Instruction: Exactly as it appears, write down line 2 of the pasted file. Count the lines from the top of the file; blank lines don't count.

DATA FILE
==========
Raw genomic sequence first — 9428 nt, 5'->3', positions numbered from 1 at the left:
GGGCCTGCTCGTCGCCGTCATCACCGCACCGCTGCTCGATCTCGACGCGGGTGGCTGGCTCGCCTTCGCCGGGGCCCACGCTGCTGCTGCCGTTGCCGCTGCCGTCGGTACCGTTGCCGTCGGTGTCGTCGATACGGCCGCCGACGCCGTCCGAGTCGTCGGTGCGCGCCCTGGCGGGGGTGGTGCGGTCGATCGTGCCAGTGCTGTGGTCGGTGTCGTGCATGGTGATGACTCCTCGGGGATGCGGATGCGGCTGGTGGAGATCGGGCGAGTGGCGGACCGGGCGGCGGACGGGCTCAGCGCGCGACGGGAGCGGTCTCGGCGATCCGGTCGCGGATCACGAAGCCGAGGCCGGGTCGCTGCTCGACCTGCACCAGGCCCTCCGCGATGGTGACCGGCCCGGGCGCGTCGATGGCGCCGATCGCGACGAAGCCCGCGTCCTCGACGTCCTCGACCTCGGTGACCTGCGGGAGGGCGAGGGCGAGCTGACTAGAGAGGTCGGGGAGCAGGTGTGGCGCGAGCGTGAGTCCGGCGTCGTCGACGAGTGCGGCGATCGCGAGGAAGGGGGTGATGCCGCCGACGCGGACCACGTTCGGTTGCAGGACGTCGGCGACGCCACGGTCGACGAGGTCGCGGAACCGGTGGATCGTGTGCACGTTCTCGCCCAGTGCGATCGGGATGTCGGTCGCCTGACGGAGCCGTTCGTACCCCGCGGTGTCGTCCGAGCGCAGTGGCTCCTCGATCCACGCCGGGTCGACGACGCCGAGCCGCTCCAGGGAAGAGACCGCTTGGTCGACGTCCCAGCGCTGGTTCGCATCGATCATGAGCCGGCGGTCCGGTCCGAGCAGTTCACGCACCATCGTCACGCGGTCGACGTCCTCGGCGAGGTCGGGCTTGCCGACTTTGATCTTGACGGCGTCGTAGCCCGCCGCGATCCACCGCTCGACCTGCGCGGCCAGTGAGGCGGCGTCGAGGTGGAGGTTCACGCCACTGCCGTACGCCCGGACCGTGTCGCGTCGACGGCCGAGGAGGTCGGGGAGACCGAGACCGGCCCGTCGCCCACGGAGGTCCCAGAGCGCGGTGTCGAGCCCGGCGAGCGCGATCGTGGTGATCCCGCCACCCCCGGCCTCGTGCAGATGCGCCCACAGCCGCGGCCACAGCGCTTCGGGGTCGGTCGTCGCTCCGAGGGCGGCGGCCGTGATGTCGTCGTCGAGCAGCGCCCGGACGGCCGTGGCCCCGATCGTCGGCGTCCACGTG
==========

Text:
GGGCCTGCTCGTCGCCGTCATCACCGCACCGCTGCTCGATCTCGACGCGGGTGGCTGGCTCGCCTTCGCCGGGGCCCACGCTGCTGCTGCCGTTGCCGCTGCCGTCGGTACCGTTGCCGTCGGTGTCGTCGATACGGCCGCCGACGCCGTCCGAGTCGTCGGTGCGCGCCCTGGCGGGGGTGGTGCGGTCGATCGTGCCAGTGCTGTGGTCGGTGTCGTGCATGGTGATGACTCCTCGGGGATGCGGATGCGGCTGGTGGAGATCGGGCGAGTGGCGGACCGGGCGGCGGACGGGCTCAGCGCGCGACGGGAGCGGTCTCGGCGATCCGGTCGCGGATCACGAAGCCGAGGCCGGGTCGCTGCTCGACCTGCACCAGGCCCTCCGCGATGGTGACCGGCCCGGGCGCGTCGATGGCGCCGATCGCGACGAAGCCCGCGTCCTCGACGTCCTCGACCTCGGTGACCTGCGGGAGGGCGAGGGCGAGCTGACTAGAGAGGTCGGGGAGCAGGTGTGGCGCGAGCGTGAGTCCGGCGTCGTCGACGAGTGCGGCGATCGCGAGGAAGGGGGTGATGCCGCCGACGCGGACCACGTTCGGTTGCAGGACGTCGGCGACGCCACGGTCGACGAGGTCGCGGAACCGGTGGATCGTGTGCACGTTCTCGCCCAGTGCGATCGGGATGTCGGTCGCCTGACGGAGCCGTTCGTACCCCGCGGTGTCGTCCGAGCGCAGTGGCTCCTCGATCCACGCCGGGTCGACGACGCCGAGCCGCTCCAGGGAAGAGACCGCTTGGTCGACGTCCCAGCGCTGGTTCGCATCGATCATGAGCCGGCGGTCCGGTCCGAGCAGTTCACGCACCATCGTCACGCGGTCGACGTCCTCGGCGAGGTCGGGCTTGCCGACTTTGATCTTGACGGCGTCGTAGCCCGCCGCGATCCACCGCTCGACCTGCGCGGCCAGTGAGGCGGCGTCGAGGTGGAGGTTCACGCCACTGCCGTACGCCCGGACCGTGTCGCGTCGACGGCCGAGGAGGTCGGGGAGACCGAGACCGGCCCGTCGCCCACGGAGGTCCCAGAGCGCGGTGTCGAGCCCGGCGAGCGCGATCGTGGTGATCCCGCCACCCCCGGCCTCGTGCAGATGCGCCCACAGCCGCGGCCACAGCGCTTCGGGGTCGGTCGTCGCTCCGAGGGCGGCGGCCGTGATGTCGTCGTCGAGCAGCGCCCGGACGGCCGTGGCCCCGATCGTCGGCGTCCACGTG